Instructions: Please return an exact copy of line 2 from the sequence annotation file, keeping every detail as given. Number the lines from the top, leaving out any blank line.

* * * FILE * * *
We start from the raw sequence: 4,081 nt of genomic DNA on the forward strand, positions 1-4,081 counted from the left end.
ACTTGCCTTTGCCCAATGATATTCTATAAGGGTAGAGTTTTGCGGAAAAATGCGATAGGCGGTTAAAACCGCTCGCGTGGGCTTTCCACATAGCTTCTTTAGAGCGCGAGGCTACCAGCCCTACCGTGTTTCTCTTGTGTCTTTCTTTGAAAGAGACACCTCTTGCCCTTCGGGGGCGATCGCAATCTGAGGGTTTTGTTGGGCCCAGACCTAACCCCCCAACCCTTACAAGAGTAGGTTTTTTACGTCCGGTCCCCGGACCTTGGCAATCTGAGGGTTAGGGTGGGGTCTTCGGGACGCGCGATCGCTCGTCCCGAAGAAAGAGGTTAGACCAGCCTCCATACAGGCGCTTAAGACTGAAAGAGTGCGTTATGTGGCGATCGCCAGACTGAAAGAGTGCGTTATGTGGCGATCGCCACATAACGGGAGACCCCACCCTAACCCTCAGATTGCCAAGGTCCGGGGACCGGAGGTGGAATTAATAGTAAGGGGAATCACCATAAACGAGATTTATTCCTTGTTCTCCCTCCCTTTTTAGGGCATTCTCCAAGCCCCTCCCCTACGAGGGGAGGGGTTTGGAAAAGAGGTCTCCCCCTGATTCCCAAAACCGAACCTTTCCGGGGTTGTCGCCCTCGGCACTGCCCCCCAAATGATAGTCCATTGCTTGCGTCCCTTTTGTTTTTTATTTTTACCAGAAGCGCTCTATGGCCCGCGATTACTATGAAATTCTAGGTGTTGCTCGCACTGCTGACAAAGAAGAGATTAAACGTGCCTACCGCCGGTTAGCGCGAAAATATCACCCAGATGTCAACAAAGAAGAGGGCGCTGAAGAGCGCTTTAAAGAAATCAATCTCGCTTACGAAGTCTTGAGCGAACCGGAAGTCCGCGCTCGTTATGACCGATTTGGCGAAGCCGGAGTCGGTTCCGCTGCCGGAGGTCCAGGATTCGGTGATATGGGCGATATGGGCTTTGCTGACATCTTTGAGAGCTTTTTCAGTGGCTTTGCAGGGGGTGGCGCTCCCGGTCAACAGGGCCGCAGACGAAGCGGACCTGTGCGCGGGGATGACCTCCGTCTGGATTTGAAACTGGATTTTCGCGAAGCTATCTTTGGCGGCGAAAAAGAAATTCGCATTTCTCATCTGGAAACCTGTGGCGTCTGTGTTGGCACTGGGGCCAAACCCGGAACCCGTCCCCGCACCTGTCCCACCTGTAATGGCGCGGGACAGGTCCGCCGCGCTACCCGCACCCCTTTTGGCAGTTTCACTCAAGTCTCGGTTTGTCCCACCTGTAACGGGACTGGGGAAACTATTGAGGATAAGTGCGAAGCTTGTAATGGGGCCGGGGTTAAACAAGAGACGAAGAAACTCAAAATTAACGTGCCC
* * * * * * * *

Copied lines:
ACTTGCCTTTGCCCAATGATATTCTATAAGGGTAGAGTTTTGCGGAAAAATGCGATAGGCGGTTAAAACCGCTCGCGTGGGCTTTCCACATAGCTTCTTTAGAGCGCGAGGCTACCAGCCCTACCGTGTTTCTCTTGTGTCTTTCTTTGAAAGAGACACCTCTTGCCCTTCGGGGGCGATCGCAATCTGAGGGTTTTGTTGGGCCCAGACCTAACCCCCCAACCCTTACAAGAGTAGGTTTTTTACGTCCGGTCCCCGGACCTTGGCAATCTGAGGGTTAGGGTGGGGTCTTCGGGACGCGCGATCGCTCGTCCCGAAGAAAGAGGTTAGACCAGCCTCCATACAGGCGCTTAAGACTGAAAGAGTGCGTTATGTGGCGATCGCCAGACTGAAAGAGTGCGTTATGTGGCGATCGCCACATAACGGGAGACCCCACCCTAACCCTCAGATTGCCAAGGTCCGGGGACCGGAGGTGGAATTAATAGTAAGGGGAATCACCATAAACGAGATTTATTCCTTGTTCTCCCTCCCTTTTTAGGGCATTCTCCAAGCCCCTCCCCTACGAGGGGAGGGGTTTGGAAAAGAGGTCTCCCCCTGATTCCCAAAACCGAACCTTTCCGGGGTTGTCGCCCTCGGCACTGCCCCCCAAATGATAGTCCATTGCTTGCGTCCCTTTTGTTTTTTATTTTTACCAGAAGCGCTCTATGGCCCGCGATTACTATGAAATTCTAGGTGTTGCTCGCACTGCTGACAAAGAAGAGATTAAACGTGCCTACCGCCGGTTAGCGCGAAAATATCACCCAGATGTCAACAAAGAAGAGGGCGCTGAAGAGCGCTTTAAAGAAATCAATCTCGCTTACGAAGTCTTGAGCGAACCGGAAGTCCGCGCTCGTTATGACCGATTTGGCGAAGCCGGAGTCGGTTCCGCTGCCGGAGGTCCAGGATTCGGTGATATGGGCGATATGGGCTTTGCTGACATCTTTGAGAGCTTTTTCAGTGGCTTTGCAGGGGGTGGCGCTCCCGGTCAACAGGGCCGCAGACGAAGCGGACCTGTGCGCGGGGATGACCTCCGTCTGGATTTGAAACTGGATTTTCGCGAAGCTATCTTTGGCGGCGAAAAAGAAATTCGCATTTCTCATCTGGAAACCTGTGGCGTCTGTGTTGGCACTGGGGCCAAACCCGGAACCCGTCCCCGCACCTGTCCCACCTGTAATGGCGCGGGACAGGTCCGCCGCGCTACCCGCACCCCTTTTGGCAGTTTCACTCAAGTCTCGGTTTGTCCCACCTGTAACGGGACTGGGGAAACTATTGAGGATAAGTGCGAAGCTTGTAATGGGGCCGGGGTTAAACAAGAGACGAAGAAACTCAAAATTAACGTGCCC